October 5, 2017 – Criminal Justice

NYC Event to Examine New Research Regarding Consequences of Incarceration on Individuals & Families


NYC Event to Examine New Research Regarding Consequences of Incarceration on Individuals & Families

NYC Event to Examine New Research Regarding Consequences of Incarceration on Individuals & Families


 NEW YORK – October 12, 2016 – New findings on the consequences of the criminal justice system will be discussed at an event hosted by the J.C. Flowers Foundation, the Charles Koch Foundation, and the Harvard Kennedy School’s Program in Criminal Justice Policy and Management at the Harvard Club of New York on October 18.

The forum, “Returning Home, Rebuilding Lives” will highlight new research on New York and Boston from sociologist Bruce Western, the Daniel and Florence Guggenheim Professor of Criminal Justice Policy at Harvard University. Distinguished criminal justice experts will also consider the challenges faced by formerly incarcerated individuals when they return home, as well as how New York City neighborhoods can provide support to formerly incarcerated individuals and their families, who often also face significant emotional, physical, and financial burdens.

Each year, 600,000 men and women nationwide return from prison to low-income, inner-city communities. Harlem, in particular, has a high number of individuals who have either experienced incarceration themselves or know someone who has, according to recent data.

The panel, which will be moderated by Vikrant Reddy, a senior research fellow with the Charles Koch Institute, includes:

  • Thomas Edwards, community engagement manager, Circles of Support Harlem
  • Howard Husock, vice president of research and publications, Manhattan Institute
  • Chanta Parker, program team leader, Essie Justice Group
  • Bruce Western, Daniel and Florence Guggenheim Professor of Criminal Justice Policy, Harvard University

“It is critical that we have conversations like this to highlight the toll of collateral consequences on people and families in New York and in cities nationwide,” said Reddy. “Not only does incarceration impact the lives of offenders and their families, but the fines and related fees associated with it create heavy and often crippling financial burdens. Rather than sending the formerly incarcerated back into their communities without support or guidance, we should instead involve their families in the re-integration process and assist with job training and readiness in order to reduce recidivism and create a more effective environment for behavioral change.”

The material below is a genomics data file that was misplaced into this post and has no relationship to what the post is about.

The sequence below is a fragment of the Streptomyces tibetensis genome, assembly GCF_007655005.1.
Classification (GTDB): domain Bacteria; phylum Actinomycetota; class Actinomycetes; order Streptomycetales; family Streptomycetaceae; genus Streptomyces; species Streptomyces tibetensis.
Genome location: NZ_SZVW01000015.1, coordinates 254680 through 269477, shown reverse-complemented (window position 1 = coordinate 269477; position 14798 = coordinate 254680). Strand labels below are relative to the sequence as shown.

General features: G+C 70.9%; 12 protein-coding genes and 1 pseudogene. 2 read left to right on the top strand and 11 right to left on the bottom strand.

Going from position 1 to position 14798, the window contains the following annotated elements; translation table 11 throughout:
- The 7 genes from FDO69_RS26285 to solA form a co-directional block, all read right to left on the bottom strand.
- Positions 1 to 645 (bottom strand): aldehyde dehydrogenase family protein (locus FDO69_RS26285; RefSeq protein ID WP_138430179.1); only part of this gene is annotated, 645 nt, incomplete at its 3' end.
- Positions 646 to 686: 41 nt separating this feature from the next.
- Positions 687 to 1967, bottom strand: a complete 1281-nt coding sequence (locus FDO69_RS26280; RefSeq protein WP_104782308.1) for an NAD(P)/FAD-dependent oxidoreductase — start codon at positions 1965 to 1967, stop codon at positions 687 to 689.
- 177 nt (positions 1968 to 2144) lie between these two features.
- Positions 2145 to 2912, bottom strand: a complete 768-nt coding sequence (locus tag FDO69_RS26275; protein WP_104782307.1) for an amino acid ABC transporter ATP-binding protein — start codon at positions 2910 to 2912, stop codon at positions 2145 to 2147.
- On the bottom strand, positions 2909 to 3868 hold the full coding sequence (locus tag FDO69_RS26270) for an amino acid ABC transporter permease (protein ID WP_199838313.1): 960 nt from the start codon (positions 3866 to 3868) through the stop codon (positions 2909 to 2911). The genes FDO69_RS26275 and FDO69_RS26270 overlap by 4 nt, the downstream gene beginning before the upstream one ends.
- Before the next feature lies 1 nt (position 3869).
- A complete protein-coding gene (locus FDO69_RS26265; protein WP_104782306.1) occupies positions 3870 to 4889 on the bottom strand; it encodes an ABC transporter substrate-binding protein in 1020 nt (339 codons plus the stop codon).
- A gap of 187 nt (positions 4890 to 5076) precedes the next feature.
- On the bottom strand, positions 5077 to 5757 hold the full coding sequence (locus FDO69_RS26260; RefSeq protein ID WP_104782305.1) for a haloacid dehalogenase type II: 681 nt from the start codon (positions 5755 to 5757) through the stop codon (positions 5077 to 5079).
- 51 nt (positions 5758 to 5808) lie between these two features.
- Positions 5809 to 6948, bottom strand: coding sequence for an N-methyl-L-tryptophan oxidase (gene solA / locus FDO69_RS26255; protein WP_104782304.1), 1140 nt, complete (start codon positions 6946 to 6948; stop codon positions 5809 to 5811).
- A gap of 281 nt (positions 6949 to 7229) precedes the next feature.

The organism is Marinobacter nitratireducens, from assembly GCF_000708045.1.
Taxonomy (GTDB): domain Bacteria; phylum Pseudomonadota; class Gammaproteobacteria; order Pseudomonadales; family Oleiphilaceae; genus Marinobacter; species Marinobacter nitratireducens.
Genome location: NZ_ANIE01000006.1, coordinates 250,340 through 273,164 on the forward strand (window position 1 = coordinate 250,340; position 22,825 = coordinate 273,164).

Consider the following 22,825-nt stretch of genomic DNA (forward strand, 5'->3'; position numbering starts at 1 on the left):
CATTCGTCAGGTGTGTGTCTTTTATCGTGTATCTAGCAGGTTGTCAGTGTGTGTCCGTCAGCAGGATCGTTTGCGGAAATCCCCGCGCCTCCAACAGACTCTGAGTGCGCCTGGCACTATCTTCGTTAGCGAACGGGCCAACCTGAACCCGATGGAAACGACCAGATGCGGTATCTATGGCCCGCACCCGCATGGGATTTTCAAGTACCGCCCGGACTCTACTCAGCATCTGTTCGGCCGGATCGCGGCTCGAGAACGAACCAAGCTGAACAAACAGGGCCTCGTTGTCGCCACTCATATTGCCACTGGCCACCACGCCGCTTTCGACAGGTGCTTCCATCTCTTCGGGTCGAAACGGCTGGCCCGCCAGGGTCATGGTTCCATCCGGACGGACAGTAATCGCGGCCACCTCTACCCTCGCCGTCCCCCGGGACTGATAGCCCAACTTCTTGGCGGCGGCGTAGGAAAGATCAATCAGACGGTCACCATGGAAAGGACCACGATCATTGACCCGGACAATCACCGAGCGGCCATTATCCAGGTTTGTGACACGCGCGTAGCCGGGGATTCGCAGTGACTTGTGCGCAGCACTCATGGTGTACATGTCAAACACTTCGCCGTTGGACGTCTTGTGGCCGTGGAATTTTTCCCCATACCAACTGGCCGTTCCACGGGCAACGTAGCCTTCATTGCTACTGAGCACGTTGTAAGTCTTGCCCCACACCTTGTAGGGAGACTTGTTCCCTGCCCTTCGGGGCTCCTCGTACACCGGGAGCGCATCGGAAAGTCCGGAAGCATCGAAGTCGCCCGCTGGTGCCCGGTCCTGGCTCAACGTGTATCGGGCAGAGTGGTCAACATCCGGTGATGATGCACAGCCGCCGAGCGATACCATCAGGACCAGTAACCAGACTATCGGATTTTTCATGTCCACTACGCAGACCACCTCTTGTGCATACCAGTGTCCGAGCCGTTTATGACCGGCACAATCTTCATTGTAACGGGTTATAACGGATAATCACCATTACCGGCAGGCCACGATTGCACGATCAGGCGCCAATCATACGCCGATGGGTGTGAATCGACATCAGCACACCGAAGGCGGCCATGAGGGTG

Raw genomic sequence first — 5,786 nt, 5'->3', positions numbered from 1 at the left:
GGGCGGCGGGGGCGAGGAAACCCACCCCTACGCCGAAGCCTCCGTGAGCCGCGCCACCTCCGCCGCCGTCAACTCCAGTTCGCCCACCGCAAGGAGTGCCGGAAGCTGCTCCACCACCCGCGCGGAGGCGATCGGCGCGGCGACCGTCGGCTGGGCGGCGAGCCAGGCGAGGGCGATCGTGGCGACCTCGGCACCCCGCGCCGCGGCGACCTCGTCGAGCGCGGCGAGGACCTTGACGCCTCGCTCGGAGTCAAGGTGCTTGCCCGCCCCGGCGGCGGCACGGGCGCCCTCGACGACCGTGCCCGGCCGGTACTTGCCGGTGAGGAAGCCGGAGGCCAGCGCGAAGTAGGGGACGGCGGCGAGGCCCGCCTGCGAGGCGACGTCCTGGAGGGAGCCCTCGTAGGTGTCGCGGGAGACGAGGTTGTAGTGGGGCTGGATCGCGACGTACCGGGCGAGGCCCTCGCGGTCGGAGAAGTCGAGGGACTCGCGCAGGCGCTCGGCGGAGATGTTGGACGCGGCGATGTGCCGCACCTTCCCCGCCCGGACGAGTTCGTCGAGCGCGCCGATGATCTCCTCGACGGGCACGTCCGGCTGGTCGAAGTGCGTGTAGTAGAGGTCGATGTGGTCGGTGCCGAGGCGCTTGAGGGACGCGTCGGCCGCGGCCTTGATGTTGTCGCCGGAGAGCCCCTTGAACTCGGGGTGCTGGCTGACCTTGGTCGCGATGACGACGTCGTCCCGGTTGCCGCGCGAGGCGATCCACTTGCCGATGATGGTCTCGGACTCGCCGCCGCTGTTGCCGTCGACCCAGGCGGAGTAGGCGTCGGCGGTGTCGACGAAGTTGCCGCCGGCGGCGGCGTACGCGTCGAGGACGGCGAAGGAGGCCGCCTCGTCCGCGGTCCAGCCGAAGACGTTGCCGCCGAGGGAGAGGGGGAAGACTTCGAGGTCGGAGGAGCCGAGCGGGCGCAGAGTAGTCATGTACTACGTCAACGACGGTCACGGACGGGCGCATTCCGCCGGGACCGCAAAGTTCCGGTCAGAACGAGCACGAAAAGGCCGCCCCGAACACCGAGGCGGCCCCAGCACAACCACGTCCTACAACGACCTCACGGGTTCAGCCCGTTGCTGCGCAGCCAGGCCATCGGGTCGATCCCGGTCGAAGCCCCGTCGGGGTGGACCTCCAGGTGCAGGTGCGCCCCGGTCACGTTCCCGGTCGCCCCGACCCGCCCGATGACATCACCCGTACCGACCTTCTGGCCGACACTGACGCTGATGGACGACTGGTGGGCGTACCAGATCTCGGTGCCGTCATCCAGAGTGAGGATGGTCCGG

“We have learned that strong families, including young children, are very important to those coming home. We believe that our focus on strengthening families has been effective, and it certainly has been personally rewarding” said Chris Flowers of the J.C. Flowers Foundation, who will also be making opening remarks at the event.

According to statistics gathered by the J.C. Flowers Foundation and Circle of Support’s Harlem Re-Entry Initiative:

  • In Harlem alone, 2,500 individuals return from New York state prisons each year.
  • Of those released on parole, 22 percent are re-incarcerated within a year of release, while 40 percent are re-incarcerated within three years.
  • 60 percent of those incarcerated have at least one child, and 11.3 percent report having more than four.

 Additionally, according to the New York City Department of Correction (NYC DOC):

  • Women represent nearly 7 percent of the daily New York City jail population.
  • More than 75 percent of all individuals discharged from NYC DOC custody are released directly into their communities.

The J.C. Flowers Foundation addresses critical health and social problems affecting vulnerable and hard-to-reach populations often overlooked by traditional donors. The Foundation works closely with other funding organizations, governments and local grassroots organizations in “last mile” communities to eliminate malaria in sub-Saharan Africa and support recent parolees in Harlem, New York, with returning to their communities.

The Charles Koch Foundation is a 501(c)(3) non-profit organization based in Arlington, Va., that helps people improve their lives by advancing an understanding of the benefits of free societies and supporting education and research that facilitates dialogue, sparks innovation, and creates opportunities for people to thrive.

Media interested in attending the event may contact:

Susan Lassen, executive director, J.C. Flowers Foundation ( / 631-241-2034)